Turkey urges Europe for help with refugee influx
ISTANBUL - Anadolu Agency
Syrians fleeing the war pass through broken border fences and trenches to enter Turkish territory illegally, near the Turkish border crossing at Akcakale in Sanliurfa province on June 14, 2015. AFP PhotoTurkish Foreign Minister Mevlüt Çavuşoğlu hosted an ad hoc meeting of the Parliamentary Assembly of the Council of Europe (PACE) on the large-scale arrival of refugees from Syria to Turkey on late June 14.
Çavuşoğlu said the world must share the refugee burden Turkey has been carrying for more than two years, during a speech at a dinner with PACE members, including PACE President Anne Brasseur.
“Turkey has spent more than $6 billion so far for refugees. The international community’s help is only $300 million. The burden must be shared,” Çavuşoğlu said.
The foreign minister also said around 500,000 of the refugees have come of age to receive education but “only 40 percent of them can get it.”
“They have no home to go back to. There are around two million other refugees in countries like Jordan, Egypt Saudi Arabia and Lebanon and their conditions are worse than what they have in Turkey,” Çavuşoğlu said.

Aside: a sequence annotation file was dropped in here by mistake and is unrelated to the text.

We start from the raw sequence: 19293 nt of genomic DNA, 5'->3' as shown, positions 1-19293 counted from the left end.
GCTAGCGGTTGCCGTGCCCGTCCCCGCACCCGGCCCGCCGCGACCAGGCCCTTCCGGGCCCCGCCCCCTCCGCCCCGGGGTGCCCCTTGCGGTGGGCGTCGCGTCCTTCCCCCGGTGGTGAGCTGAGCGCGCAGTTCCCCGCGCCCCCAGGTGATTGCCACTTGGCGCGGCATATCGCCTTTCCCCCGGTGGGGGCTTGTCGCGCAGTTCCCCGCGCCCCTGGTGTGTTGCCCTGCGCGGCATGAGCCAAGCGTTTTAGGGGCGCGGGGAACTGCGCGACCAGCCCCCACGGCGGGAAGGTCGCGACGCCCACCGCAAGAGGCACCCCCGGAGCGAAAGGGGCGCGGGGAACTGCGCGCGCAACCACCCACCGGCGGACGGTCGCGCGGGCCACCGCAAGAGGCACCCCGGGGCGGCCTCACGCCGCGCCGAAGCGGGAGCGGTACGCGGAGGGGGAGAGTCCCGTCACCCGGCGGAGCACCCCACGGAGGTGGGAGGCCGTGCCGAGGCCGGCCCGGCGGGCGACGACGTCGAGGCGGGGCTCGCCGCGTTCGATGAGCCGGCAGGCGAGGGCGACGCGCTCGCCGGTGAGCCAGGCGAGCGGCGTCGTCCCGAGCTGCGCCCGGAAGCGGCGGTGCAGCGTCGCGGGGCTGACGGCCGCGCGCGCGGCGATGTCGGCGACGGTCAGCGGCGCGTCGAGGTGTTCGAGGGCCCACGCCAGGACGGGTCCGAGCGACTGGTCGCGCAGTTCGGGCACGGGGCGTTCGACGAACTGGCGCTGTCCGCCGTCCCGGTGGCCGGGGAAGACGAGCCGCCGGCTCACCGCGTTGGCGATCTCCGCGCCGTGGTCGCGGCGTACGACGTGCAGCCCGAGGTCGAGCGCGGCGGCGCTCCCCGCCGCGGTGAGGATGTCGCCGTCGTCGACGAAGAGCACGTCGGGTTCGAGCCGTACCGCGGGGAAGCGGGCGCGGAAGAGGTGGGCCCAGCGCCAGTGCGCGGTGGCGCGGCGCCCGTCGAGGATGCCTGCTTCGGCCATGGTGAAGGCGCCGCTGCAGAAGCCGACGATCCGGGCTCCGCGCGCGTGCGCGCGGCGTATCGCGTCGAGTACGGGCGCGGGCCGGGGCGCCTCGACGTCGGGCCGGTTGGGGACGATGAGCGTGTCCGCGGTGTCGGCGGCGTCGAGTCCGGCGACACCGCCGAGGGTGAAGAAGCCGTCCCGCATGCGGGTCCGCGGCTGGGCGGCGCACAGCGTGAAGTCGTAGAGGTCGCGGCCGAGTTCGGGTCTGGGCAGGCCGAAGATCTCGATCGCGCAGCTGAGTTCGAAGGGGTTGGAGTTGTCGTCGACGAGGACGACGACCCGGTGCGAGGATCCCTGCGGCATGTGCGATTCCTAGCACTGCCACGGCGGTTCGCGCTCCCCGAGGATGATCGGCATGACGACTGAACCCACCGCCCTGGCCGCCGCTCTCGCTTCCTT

Çavuşoğlu was critical that no comprehensive strategy had been decided on to help solve the problems in the region. “There is a coalition consisting of 60 countries, 22 of which are core-members, and there have been meetings for more than 10 months now, but still there is no comprehensive strategy,” he said.
Brasseur said she was hugely impressed with the “warm welcome that Turkey has given” to refugees from Syria and Iraq.
“Europe as a whole benefits from this, and should do more to help,” she said.
A PACE statement released June 14 said a group of parliamentarians from 20 countries - heads of political groups of national delegations - would fly to southern Gaziantep province on June 15 to visit the Elbeyli and Nizip centers in the region ahead of World Refugee Day on June 20.
Syrian refugees fleeing clashes in Syria’s Tel Abyad are now pouring into Turkey’s southeastern Şanlıurfa province in droves through the Akçakale crossing on the Syrian-Turkish border.
According to an official estimate, up to 3,000 fresh refugees are expected to pour into Turkey in the latest surge.
For the past two weeks, the Syrian Democratic Union Party (PYD)’s military wing, known as the People’s Protection Units (YPG), has been carrying out operations to push back Islamic State of Iraq and the Levant (ISIL) militants, with the help of U.S.-led coalition airstrikes in the northeast Syrian cities of Tel Abyad and al-Hasakah.
Since the operations began almost 15,000 civilians from adjacent villages and towns have crossed the border into Şanlıurfa, official sources told Anadolu Agency on June 12.